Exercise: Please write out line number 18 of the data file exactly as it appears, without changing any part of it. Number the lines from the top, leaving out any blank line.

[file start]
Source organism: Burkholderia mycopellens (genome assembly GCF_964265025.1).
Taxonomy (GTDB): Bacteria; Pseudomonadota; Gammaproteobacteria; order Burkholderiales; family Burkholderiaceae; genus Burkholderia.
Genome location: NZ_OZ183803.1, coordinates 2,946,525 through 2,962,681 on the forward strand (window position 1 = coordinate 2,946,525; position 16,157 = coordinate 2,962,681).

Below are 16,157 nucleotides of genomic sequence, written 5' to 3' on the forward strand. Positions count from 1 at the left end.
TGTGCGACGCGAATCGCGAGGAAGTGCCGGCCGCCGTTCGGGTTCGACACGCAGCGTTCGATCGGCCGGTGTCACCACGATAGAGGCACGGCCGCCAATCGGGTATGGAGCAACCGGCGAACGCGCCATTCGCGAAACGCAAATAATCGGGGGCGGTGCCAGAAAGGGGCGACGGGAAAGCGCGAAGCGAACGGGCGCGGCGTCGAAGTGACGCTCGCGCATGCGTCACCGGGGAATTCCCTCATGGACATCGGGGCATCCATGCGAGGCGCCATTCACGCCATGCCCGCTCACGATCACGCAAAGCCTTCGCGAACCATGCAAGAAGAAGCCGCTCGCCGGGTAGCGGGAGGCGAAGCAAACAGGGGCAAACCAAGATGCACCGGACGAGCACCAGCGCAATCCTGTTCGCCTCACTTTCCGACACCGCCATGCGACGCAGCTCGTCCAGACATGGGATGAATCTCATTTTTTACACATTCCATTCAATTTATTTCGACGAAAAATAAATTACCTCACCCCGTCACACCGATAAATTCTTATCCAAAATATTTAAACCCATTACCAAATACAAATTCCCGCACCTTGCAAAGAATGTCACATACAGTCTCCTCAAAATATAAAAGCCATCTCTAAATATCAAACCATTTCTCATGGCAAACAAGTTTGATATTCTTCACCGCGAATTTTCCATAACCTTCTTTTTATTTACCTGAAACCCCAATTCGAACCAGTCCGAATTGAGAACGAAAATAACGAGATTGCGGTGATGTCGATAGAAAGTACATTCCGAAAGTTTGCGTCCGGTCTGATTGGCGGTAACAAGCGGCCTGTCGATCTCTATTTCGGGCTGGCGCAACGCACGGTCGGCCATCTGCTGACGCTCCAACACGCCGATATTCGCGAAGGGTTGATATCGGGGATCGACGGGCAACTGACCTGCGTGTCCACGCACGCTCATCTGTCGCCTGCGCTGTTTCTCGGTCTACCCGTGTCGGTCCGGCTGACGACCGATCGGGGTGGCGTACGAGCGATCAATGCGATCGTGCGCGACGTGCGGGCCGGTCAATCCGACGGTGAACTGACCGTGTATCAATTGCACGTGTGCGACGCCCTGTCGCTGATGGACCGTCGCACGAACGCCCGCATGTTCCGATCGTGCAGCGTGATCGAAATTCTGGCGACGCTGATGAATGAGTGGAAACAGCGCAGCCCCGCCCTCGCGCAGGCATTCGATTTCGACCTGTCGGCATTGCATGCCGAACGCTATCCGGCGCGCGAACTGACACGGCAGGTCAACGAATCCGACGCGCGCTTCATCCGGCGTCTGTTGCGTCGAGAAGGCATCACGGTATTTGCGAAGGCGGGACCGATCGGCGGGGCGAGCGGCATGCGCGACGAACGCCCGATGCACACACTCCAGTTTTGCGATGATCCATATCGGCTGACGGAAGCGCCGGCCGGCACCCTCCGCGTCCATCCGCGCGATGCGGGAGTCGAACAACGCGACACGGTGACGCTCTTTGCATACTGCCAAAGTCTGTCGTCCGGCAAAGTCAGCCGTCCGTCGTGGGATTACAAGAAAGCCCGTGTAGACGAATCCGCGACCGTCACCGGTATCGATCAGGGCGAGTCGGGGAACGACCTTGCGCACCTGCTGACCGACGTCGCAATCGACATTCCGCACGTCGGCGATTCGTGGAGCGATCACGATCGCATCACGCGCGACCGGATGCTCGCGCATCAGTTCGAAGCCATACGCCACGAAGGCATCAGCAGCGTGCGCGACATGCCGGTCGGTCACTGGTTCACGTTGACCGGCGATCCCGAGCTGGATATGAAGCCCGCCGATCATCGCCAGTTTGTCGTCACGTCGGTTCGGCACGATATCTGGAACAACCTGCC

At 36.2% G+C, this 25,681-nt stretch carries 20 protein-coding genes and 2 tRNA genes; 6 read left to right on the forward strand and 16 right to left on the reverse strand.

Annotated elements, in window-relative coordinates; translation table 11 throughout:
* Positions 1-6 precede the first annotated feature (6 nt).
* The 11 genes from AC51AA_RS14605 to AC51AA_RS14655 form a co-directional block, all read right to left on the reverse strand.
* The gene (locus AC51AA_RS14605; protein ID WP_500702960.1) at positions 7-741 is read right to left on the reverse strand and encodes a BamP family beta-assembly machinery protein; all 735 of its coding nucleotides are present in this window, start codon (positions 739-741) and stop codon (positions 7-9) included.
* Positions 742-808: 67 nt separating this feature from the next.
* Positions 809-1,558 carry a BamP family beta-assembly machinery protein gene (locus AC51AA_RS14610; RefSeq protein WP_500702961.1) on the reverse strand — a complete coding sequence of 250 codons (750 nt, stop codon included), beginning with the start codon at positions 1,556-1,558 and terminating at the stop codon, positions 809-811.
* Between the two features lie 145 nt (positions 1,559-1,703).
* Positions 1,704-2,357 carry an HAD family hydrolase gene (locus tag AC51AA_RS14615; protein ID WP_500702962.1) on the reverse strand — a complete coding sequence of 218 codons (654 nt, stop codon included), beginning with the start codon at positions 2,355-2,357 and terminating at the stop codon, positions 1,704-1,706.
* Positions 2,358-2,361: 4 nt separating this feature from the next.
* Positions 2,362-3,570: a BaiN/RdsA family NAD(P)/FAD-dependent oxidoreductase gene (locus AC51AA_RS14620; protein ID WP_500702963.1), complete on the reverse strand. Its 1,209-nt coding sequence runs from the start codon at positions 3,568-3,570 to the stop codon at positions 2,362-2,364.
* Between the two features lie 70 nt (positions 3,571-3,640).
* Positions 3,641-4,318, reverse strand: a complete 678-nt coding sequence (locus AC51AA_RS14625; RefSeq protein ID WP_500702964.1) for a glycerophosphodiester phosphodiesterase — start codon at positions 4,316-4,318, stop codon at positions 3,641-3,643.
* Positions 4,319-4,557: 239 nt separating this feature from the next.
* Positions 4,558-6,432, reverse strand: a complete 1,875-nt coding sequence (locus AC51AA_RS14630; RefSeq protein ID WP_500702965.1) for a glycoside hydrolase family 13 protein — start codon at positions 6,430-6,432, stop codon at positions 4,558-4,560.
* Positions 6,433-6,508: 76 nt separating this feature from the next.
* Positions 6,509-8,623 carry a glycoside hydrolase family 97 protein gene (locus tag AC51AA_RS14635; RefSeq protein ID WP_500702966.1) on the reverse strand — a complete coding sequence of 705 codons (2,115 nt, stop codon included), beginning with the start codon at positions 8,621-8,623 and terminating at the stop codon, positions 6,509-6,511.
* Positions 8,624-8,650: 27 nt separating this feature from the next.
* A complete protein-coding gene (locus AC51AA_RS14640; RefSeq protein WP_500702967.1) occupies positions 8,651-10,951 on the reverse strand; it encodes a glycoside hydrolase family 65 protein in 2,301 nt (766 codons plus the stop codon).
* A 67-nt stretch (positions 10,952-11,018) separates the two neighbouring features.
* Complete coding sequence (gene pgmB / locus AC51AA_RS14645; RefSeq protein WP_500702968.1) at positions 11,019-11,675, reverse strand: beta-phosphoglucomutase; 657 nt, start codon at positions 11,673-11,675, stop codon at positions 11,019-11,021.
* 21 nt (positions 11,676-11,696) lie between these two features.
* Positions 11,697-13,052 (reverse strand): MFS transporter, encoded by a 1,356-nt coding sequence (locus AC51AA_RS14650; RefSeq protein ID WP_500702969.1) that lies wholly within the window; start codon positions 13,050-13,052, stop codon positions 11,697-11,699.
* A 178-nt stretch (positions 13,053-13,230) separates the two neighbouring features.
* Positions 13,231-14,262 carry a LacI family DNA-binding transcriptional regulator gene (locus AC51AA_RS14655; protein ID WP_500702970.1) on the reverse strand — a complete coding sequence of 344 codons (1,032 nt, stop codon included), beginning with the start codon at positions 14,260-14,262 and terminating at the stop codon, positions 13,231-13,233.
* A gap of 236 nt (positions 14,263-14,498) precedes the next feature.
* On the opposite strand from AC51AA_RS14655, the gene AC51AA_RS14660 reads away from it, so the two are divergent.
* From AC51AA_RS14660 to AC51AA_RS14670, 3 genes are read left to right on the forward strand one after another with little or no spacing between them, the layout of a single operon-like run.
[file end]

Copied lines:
* Positions 3,641-4,318, reverse strand: a complete 678-nt coding sequence (locus AC51AA_RS14625; RefSeq protein ID WP_500702964.1) for a glycerophosphodiester phosphodiesterase — start codon at positions 4,316-4,318, stop codon at positions 3,641-3,643.